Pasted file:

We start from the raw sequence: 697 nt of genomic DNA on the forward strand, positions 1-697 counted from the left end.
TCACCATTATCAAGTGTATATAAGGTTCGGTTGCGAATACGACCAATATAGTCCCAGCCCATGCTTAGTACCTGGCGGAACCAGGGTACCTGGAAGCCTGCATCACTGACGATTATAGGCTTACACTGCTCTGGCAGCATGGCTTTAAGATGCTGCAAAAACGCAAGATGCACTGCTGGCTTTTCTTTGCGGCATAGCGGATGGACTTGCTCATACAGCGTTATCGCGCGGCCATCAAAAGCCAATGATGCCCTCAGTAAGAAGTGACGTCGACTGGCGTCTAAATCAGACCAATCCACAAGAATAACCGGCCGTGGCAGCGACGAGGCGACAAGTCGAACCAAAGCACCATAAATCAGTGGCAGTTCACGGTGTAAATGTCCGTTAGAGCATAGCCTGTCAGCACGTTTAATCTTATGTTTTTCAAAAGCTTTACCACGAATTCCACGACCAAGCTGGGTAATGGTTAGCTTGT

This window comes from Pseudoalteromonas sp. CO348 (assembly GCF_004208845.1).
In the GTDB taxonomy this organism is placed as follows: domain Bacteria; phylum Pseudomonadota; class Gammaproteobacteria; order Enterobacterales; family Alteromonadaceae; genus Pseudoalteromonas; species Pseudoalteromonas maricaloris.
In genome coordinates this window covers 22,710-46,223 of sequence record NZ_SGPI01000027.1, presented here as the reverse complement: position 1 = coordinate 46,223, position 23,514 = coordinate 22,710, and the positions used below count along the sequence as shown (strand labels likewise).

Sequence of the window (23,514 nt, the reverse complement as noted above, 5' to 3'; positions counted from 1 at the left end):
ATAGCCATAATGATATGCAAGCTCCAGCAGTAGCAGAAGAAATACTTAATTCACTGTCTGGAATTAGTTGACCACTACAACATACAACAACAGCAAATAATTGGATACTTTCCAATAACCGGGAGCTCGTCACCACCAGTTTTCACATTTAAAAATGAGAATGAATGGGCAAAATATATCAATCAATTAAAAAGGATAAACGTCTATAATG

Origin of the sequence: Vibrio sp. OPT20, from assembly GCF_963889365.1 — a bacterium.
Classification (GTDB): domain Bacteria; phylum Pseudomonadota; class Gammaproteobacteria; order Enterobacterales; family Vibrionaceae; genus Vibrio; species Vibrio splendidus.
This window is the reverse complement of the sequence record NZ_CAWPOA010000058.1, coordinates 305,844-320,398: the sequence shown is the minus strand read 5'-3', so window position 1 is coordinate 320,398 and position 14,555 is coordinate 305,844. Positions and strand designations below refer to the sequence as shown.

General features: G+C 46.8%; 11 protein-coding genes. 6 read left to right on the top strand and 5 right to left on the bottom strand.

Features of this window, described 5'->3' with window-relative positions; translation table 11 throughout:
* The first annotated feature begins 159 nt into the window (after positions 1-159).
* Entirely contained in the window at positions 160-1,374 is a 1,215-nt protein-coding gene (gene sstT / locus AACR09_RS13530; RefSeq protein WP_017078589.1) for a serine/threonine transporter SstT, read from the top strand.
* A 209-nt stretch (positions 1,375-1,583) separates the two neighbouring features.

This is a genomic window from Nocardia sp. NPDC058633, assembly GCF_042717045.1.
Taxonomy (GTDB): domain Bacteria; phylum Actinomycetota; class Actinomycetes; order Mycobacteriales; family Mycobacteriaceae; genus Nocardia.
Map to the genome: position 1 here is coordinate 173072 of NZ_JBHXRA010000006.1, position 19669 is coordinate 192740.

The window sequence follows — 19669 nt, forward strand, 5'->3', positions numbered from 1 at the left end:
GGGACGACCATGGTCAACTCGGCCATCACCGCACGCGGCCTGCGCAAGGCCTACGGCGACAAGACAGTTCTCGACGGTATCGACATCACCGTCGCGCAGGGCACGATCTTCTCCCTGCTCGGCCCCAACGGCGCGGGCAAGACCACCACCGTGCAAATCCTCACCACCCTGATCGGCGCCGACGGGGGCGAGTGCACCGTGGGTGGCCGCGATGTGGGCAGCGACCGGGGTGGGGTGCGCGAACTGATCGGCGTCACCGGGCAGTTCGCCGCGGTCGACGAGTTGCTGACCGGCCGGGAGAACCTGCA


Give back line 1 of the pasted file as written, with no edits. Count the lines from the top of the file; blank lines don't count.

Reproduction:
We start from the raw sequence: 697 nt of genomic DNA on the forward strand, positions 1-697 counted from the left end.